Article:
From the February/March 2023 issue of Car and Driver.
Stand at attention: a second 10Best list is here. From a long list of contenders, we have chosen the best trucks and SUVs for sale in a crowded market. Each choice delights, satisfies, and exceeds expectations.
Your eyes aren't deceiving you. Reality isn't buffering. This isn't a mistake—you are in fact looking at a second 10Best list. Last month we gave out our 2023
10Best Cars awards; this time, we're picking our favorite trucks, SUVs, and basically anything that isn't a car. With the market shift away from cars and the explosion of SUV and truck offerings, we decided to give them their due and award a second 10Best. We invited trucks, SUVs, and vans priced from below $110,000, a number selected based on the assumption that anything that costs more better be pretty damn great. For a week, the Car and Driver staff left the office to shake down the vehicles on our 10Best loop. After a few note-comparing discussions around the dinner table, we sat down to vote individually. Scores were averaged, and the 10Best emerged. Each winner leads its segment and offers the refinement, practicality, and value we look for during judging. Of course, C/D believes those virtues shouldn't come at the expense of the driving experience. Satisfying performance and entertaining vehicle dynamics are a requirement for every 10Best winner, no matter its shape, size, or segment.
Click each individual vehicle to get its full story, or keep reading to find out more about the 2023 10Best Trucks and SUVs.
Although the hype is passing and Broncos are now a common sight, we're still smitten with this SUV, which combines supreme open-air off-road chops with tolerable highway manners. Recent additions to the lineup include the retro Heritage model, the swamp-creature Everglades, and the all-conquering Raptor, which hits 60 mph in 5.6 seconds and comes with tires that would do it proud at the King of the Hammers competition. Minimalists can get a four-cylinder two-door model with steel wheels. Realists might go for a four-door Outer Banks and its on-pavement civility. And survivalists can park an Everglades, with its winch and snorkel, at their bug-out compound. All those models share a commitment to fun, an attitude that driving ought to be a good time. A Bronco is supposed to deliver a little spark of excitement every time you fire it up. And in its third model year, it definitely still does.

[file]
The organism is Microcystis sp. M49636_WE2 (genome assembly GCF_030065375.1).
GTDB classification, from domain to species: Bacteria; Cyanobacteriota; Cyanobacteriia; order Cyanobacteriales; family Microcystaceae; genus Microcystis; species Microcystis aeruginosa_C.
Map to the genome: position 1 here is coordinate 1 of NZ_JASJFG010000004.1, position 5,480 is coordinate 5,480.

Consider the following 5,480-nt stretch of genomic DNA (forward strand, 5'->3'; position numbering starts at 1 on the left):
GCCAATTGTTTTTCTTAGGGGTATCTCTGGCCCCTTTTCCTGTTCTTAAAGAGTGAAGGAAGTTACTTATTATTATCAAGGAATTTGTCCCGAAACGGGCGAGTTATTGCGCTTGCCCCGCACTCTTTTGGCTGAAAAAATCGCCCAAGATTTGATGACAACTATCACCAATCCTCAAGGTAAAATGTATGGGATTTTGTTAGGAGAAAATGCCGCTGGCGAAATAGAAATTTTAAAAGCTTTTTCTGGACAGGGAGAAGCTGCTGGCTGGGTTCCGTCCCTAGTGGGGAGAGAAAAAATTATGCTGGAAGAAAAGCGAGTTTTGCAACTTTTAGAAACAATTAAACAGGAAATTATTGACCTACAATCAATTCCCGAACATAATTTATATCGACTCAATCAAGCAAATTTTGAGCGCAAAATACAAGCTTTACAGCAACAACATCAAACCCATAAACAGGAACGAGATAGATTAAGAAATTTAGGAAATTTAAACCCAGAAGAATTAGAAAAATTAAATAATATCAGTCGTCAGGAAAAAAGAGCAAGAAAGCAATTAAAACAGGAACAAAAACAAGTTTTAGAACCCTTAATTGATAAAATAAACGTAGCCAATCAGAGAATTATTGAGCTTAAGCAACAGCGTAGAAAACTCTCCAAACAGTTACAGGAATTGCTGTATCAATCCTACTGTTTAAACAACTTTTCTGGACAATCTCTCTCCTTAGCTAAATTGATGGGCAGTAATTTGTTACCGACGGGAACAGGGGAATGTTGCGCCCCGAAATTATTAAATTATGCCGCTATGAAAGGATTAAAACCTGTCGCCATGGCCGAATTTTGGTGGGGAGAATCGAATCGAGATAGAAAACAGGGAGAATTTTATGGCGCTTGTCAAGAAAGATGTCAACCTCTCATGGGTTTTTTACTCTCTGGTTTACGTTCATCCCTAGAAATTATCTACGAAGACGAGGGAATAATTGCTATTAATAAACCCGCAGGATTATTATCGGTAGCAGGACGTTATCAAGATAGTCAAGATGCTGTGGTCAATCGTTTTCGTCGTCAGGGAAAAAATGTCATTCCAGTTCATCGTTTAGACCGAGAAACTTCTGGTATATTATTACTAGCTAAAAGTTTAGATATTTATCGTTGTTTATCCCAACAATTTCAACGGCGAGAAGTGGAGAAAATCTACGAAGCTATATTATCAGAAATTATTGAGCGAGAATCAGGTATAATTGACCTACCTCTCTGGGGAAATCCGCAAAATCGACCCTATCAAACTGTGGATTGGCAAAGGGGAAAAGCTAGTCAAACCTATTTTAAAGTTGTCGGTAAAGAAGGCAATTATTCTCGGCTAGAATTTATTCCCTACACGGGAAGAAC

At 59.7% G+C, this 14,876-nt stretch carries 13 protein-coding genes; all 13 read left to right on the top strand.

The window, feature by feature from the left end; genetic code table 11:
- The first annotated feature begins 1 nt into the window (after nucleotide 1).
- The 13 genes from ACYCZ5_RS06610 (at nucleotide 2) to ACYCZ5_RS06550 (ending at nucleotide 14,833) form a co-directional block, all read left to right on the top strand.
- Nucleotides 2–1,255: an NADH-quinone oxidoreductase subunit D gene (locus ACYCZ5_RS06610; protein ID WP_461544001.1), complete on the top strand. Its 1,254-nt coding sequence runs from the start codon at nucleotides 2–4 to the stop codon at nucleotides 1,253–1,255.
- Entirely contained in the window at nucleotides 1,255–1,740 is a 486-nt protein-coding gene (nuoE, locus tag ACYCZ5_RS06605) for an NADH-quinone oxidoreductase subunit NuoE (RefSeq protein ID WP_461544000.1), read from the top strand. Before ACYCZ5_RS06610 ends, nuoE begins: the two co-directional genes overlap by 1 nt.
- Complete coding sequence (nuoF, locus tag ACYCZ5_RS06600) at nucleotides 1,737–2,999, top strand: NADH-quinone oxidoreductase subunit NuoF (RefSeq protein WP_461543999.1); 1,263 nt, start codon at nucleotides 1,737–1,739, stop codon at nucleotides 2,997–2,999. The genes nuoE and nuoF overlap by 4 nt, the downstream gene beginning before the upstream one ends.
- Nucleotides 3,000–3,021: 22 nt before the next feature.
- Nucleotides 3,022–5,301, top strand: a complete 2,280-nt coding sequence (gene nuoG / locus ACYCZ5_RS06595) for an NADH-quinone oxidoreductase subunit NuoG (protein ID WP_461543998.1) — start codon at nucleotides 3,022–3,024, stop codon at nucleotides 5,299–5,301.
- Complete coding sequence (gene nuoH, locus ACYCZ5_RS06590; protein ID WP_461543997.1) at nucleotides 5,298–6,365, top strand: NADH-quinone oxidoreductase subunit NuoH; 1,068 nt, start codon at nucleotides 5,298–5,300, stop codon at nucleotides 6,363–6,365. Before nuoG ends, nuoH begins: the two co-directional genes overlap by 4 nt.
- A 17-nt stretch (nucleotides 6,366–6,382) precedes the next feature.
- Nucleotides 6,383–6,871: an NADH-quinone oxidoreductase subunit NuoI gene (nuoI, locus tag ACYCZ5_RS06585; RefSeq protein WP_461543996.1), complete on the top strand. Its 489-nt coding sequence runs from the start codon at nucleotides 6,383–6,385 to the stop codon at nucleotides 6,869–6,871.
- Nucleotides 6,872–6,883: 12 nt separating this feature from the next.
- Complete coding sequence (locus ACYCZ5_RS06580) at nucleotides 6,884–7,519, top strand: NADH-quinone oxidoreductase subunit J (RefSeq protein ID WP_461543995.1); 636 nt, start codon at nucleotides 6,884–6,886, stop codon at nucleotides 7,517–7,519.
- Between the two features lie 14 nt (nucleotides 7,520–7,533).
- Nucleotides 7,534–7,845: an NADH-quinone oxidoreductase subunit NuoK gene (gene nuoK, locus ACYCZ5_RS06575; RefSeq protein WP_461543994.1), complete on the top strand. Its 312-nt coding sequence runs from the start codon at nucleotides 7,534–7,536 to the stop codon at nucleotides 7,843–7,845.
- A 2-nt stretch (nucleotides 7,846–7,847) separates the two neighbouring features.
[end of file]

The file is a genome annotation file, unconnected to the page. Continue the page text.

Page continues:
The Maverick makes a very strong case for a compact pickup. The cab doesn't require a big climb to get into. Loading its bed doesn't mean lifting heavy cargo four feet off the ground. And the sightlines actually allow you to see what's in front of you. Easy to own, easy to use, and easy to live with, the Maverick proves that when done right, a compact truck is the just-enough truck. It may lack the body-on-frame construction of its bigger siblings, but with up to 1500 pounds of payload capacity, this isn't a truck in name only. It may not tow a jetliner, but the 250-hp turbo 2.0-liter's 4000-pound max rating can handle real-life tasks such as a small snowmobile trailer or a pair of personal watercraft. At the same time, the standard front-wheel-drive-only hybrid powertrain tugs just 2000 pounds but returns an eye-popping 42 mpg city, according to the EPA.
The GV70 combines comfort, athleticism, and refinement with an artful and upmarket design. It impressed and delighted us as we hustled it through our 10Best evaluation loop. Two satisfying powertrains are available: a 300-hp turbocharged four-cylinder that can send the GV70 to 60 mph in 5.6 seconds and a 375-hp twin-turbo V-6 that takes 4.6 seconds to hit 60 mph. Both powerplants offer refined but muted engine notes that keep the cabin serene. The GV70 checks the boxes buyers in this class expect, such as space for four adults, exemplary fit and finish, refined engines, and big-box-store-worthy cargo space. This Genesis oozes luxury, and its undeniable desirability makes it a welcome addition to our 10Best list.
The CR-V is a well-rounded package that punches way above its weight on multiple levels. That impression starts as soon as you close the door and start rolling, as the structure of the new CR-V immediately feels tight, hushed, and substantial. The body shell is more rigid, and there's more sound insulation in the cowl, firewall, and instrument panel areas. Once you're underway, the new CR-V delivers the kind of smoothness you expect from a more expensive vehicle. The steering is willing and pairs to a chassis that cuts a steady arc through turns. The interior feels rich too, with an attractive styling theme shared with the Honda Civic, a 10Best Cars winner. The Sport models feature a hybrid system that delivers up to 40 mpg combined; they're our most recommended versions of this much-recommended vehicle.
Hyundai Ioniq 5